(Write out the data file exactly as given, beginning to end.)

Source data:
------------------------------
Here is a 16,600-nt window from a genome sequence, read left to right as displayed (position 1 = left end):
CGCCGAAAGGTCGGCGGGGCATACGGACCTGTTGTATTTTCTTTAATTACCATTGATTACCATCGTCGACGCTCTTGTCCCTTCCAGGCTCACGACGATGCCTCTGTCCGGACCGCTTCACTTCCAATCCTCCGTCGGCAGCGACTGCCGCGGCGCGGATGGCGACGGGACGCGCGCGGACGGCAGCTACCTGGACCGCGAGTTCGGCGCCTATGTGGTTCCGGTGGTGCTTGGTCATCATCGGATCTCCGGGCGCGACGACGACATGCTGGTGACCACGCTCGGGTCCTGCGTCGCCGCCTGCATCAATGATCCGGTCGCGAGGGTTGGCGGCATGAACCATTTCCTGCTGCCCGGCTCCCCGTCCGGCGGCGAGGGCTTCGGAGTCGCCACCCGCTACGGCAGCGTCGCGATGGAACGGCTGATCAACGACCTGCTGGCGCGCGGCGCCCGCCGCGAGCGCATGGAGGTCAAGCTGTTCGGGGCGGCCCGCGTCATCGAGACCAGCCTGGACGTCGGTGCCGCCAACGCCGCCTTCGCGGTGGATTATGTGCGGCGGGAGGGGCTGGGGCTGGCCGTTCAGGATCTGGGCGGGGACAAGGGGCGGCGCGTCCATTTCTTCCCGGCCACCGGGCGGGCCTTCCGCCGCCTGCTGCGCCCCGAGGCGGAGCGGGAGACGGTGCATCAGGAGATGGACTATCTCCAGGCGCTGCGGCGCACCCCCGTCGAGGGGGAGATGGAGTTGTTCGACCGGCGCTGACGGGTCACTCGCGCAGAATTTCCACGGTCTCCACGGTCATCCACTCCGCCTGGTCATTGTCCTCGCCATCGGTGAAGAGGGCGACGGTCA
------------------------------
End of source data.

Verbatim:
Here is a 16,600-nt window from a genome sequence, read left to right as displayed (position 1 = left end):
CGCCGAAAGGTCGGCGGGGCATACGGACCTGTTGTATTTTCTTTAATTACCATTGATTACCATCGTCGACGCTCTTGTCCCTTCCAGGCTCACGACGATGCCTCTGTCCGGACCGCTTCACTTCCAATCCTCCGTCGGCAGCGACTGCCGCGGCGCGGATGGCGACGGGACGCGCGCGGACGGCAGCTACCTGGACCGCGAGTTCGGCGCCTATGTGGTTCCGGTGGTGCTTGGTCATCATCGGATCTCCGGGCGCGACGACGACATGCTGGTGACCACGCTCGGGTCCTGCGTCGCCGCCTGCATCAATGATCCGGTCGCGAGGGTTGGCGGCATGAACCATTTCCTGCTGCCCGGCTCCCCGTCCGGCGGCGAGGGCTTCGGAGTCGCCACCCGCTACGGCAGCGTCGCGATGGAACGGCTGATCAACGACCTGCTGGCGCGCGGCGCCCGCCGCGAGCGCATGGAGGTCAAGCTGTTCGGGGCGGCCCGCGTCATCGAGACCAGCCTGGACGTCGGTGCCGCCAACGCCGCCTTCGCGGTGGATTATGTGCGGCGGGAGGGGCTGGGGCTGGCCGTTCAGGATCTGGGCGGGGACAAGGGGCGGCGCGTCCATTTCTTCCCGGCCACCGGGCGGGCCTTCCGCCGCCTGCTGCGCCCCGAGGCGGAGCGGGAGACGGTGCATCAGGAGATGGACTATCTCCAGGCGCTGCGGCGCACCCCCGTCGAGGGGGAGATGGAGTTGTTCGACCGGCGCTGACGGGTCACTCGCGCAGAATTTCCACGGTCTCCACGGTCATCCACTCCGCCTGGTCATTGTCCTCGCCATCGGTGAAGAGGGCGACGGTCA